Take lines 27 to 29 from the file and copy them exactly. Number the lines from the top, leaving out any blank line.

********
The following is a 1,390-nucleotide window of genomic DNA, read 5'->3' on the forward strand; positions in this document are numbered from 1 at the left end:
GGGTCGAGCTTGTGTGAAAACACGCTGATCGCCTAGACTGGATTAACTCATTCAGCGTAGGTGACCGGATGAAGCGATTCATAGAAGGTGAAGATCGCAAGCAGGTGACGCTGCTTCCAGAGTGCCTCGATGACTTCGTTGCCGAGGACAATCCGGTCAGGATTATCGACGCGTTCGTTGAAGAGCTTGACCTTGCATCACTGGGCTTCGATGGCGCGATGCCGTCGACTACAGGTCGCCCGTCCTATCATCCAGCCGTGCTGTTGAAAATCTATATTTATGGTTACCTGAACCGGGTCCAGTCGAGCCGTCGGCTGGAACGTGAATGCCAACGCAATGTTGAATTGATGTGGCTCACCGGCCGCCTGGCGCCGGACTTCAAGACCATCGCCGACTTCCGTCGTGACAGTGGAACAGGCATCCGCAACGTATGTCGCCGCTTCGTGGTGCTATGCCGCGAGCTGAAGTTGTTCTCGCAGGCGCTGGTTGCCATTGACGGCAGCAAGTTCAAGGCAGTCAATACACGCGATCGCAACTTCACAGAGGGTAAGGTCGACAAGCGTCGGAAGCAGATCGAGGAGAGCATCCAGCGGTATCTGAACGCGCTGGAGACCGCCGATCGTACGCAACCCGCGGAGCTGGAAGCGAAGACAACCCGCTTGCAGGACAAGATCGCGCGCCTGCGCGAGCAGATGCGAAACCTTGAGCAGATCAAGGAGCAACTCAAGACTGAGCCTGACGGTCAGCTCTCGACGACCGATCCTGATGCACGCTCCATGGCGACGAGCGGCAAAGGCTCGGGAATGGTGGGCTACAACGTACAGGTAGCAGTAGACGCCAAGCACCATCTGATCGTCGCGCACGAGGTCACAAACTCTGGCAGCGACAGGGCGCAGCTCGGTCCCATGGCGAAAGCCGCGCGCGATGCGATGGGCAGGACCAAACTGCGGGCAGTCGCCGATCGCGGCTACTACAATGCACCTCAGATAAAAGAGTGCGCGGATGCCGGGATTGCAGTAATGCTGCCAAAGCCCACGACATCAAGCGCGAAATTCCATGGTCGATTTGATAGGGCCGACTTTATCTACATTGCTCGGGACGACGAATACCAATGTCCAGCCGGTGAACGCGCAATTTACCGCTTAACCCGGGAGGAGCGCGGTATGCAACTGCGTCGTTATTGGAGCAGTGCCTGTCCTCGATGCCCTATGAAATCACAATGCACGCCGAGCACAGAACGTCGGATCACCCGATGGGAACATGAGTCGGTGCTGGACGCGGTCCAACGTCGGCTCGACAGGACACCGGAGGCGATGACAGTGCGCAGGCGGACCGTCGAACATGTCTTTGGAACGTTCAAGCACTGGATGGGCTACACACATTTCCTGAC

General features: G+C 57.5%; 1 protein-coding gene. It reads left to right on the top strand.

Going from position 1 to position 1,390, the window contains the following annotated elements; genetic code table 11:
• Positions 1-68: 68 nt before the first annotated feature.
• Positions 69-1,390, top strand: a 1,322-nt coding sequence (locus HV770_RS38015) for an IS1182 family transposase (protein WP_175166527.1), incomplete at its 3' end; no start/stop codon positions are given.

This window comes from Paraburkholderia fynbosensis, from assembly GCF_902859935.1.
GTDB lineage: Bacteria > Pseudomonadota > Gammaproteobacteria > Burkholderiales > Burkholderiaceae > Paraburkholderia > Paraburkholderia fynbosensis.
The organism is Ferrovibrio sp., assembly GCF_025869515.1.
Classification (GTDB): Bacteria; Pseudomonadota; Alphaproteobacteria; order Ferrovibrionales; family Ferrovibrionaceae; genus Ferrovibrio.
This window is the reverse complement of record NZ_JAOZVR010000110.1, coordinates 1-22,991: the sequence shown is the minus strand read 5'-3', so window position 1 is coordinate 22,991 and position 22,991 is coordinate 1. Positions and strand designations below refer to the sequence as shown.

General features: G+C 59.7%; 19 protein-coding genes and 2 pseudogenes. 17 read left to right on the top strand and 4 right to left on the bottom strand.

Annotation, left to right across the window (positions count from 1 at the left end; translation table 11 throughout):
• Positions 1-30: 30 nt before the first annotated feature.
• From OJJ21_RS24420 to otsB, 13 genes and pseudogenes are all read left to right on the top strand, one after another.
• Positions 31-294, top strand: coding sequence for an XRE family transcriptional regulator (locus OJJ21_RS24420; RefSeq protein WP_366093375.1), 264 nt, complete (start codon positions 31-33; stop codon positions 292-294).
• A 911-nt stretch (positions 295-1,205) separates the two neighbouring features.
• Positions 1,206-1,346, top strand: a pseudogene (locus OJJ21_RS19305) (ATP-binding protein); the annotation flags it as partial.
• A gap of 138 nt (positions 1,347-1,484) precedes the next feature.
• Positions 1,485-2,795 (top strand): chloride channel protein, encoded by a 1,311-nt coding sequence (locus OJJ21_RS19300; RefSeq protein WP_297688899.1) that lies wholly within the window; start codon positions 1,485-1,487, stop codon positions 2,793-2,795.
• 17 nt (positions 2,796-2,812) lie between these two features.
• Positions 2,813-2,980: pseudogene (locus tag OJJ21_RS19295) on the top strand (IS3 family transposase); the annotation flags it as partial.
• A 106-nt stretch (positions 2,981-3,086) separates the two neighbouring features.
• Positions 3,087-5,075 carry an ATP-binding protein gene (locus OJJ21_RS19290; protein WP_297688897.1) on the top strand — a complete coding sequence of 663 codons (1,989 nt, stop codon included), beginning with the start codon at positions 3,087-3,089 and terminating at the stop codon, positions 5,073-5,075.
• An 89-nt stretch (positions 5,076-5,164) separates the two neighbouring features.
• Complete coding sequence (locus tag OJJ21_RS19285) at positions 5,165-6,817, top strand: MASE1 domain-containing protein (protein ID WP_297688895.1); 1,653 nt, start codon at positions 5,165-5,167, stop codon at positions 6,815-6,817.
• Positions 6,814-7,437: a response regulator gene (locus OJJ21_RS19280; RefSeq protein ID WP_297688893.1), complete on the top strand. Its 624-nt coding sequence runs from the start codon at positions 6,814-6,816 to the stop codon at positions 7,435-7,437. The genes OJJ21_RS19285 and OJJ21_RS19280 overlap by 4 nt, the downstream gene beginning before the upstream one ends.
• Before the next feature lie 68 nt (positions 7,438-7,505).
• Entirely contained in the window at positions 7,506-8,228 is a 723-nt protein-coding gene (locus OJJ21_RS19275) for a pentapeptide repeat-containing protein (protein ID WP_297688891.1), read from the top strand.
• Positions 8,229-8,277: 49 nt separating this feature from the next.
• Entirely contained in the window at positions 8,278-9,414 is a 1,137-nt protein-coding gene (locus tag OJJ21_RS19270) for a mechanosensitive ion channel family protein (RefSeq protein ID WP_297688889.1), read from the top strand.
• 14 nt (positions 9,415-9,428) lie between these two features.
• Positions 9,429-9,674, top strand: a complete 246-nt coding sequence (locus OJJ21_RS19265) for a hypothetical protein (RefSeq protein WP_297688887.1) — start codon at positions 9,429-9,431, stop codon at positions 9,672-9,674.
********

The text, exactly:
• Positions 6,814-7,437: a response regulator gene (locus OJJ21_RS19280; RefSeq protein ID WP_297688893.1), complete on the top strand. Its 624-nt coding sequence runs from the start codon at positions 6,814-6,816 to the stop codon at positions 7,435-7,437. The genes OJJ21_RS19285 and OJJ21_RS19280 overlap by 4 nt, the downstream gene beginning before the upstream one ends.
• Before the next feature lie 68 nt (positions 7,438-7,505).
• Entirely contained in the window at positions 7,506-8,228 is a 723-nt protein-coding gene (locus OJJ21_RS19275) for a pentapeptide repeat-containing protein (protein ID WP_297688891.1), read from the top strand.